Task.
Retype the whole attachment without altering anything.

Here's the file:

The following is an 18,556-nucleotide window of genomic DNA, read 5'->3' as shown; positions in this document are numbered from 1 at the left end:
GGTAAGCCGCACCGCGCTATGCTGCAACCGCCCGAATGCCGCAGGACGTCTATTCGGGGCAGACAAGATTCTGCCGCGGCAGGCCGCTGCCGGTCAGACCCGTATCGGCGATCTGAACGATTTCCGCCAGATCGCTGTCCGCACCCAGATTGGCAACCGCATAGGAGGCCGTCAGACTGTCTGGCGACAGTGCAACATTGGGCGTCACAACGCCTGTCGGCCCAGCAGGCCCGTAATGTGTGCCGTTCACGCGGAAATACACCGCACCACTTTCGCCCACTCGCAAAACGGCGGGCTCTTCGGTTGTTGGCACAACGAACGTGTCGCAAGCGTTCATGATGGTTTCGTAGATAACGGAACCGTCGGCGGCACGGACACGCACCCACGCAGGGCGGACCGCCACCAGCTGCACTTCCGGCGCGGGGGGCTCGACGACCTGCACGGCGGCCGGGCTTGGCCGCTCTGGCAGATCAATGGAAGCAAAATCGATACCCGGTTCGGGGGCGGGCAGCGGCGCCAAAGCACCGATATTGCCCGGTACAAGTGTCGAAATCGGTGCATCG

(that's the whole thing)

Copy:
The following is an 18,556-nucleotide window of genomic DNA, read 5'->3' as shown; positions in this document are numbered from 1 at the left end:
GGTAAGCCGCACCGCGCTATGCTGCAACCGCCCGAATGCCGCAGGACGTCTATTCGGGGCAGACAAGATTCTGCCGCGGCAGGCCGCTGCCGGTCAGACCCGTATCGGCGATCTGAACGATTTCCGCCAGATCGCTGTCCGCACCCAGATTGGCAACCGCATAGGAGGCCGTCAGACTGTCTGGCGACAGTGCAACATTGGGCGTCACAACGCCTGTCGGCCCAGCAGGCCCGTAATGTGTGCCGTTCACGCGGAAATACACCGCACCACTTTCGCCCACTCGCAAAACGGCGGGCTCTTCGGTTGTTGGCACAACGAACGTGTCGCAAGCGTTCATGATGGTTTCGTAGATAACGGAACCGTCGGCGGCACGGACACGCACCCACGCAGGGCGGACCGCCACCAGCTGCACTTCCGGCGCGGGGGGCTCGACGACCTGCACGGCGGCCGGGCTTGGCCGCTCTGGCAGATCAATGGAAGCAAAATCGATACCCGGTTCGGGGGCGGGCAGCGGCGCCAAAGCACCGATATTGCCCGGTACAAGTGTCGAAATCGGTGCATCG